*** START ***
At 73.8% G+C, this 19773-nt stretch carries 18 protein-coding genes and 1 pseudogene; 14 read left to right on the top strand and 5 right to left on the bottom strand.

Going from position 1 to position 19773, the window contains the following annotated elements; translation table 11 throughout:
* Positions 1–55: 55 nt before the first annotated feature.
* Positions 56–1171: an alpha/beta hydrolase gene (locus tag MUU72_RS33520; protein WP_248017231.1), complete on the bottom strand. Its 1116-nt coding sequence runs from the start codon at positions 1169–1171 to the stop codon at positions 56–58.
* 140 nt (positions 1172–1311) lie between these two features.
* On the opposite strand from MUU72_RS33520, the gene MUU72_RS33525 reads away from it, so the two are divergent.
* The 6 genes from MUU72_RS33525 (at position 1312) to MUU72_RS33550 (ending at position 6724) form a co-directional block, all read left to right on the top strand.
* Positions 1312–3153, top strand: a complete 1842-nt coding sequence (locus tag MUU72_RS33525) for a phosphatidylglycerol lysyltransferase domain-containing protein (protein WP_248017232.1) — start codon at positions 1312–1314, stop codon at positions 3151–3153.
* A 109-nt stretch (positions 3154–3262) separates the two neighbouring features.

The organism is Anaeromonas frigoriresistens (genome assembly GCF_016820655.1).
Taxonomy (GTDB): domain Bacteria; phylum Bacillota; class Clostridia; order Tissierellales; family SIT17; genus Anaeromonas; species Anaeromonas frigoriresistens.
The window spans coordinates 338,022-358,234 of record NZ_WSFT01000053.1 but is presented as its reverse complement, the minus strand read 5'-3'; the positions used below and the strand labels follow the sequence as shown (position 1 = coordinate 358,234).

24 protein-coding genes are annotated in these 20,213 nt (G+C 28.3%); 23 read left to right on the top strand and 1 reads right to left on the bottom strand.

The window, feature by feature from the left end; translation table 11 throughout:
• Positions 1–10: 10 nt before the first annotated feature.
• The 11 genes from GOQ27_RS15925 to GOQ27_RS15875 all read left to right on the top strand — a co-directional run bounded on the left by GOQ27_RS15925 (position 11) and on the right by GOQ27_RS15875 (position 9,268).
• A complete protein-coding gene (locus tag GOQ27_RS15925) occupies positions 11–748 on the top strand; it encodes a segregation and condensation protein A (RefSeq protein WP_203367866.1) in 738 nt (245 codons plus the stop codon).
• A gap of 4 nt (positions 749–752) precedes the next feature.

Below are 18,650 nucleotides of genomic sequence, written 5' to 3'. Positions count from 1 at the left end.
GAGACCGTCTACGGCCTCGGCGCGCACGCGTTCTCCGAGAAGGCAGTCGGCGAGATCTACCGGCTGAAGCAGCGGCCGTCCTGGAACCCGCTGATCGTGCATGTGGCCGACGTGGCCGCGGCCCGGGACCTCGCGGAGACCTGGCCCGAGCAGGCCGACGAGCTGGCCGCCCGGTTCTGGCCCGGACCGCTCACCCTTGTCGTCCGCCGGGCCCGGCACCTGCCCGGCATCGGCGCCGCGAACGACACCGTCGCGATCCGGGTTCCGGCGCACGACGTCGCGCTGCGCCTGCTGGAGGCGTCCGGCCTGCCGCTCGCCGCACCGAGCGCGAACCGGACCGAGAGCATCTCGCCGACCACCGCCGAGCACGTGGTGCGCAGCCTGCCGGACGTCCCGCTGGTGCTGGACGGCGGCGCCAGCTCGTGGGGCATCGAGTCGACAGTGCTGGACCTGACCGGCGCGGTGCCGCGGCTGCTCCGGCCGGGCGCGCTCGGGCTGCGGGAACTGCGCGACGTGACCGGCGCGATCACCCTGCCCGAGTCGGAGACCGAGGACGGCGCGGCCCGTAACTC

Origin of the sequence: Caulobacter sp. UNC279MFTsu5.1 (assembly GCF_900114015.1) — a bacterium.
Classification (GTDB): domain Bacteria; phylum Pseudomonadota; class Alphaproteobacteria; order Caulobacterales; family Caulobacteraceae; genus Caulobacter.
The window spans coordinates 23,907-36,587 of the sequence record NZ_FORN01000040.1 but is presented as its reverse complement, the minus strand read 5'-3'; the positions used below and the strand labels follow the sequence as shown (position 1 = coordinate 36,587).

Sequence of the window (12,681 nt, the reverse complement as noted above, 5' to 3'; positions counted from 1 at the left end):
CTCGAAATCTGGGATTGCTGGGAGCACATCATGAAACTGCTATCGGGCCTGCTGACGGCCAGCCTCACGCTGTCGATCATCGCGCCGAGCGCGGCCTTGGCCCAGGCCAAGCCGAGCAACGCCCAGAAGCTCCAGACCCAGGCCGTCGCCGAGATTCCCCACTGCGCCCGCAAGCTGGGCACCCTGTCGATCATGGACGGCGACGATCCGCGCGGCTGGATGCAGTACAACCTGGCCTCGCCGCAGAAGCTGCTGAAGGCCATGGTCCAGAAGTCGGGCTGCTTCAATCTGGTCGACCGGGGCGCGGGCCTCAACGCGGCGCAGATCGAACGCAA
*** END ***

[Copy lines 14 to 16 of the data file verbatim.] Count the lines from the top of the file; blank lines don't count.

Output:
The window, feature by feature from the left end; translation table 11 throughout:
• Positions 1–10: 10 nt before the first annotated feature.
• The 11 genes from GOQ27_RS15925 to GOQ27_RS15875 all read left to right on the top strand — a co-directional run bounded on the left by GOQ27_RS15925 (position 11) and on the right by GOQ27_RS15875 (position 9,268).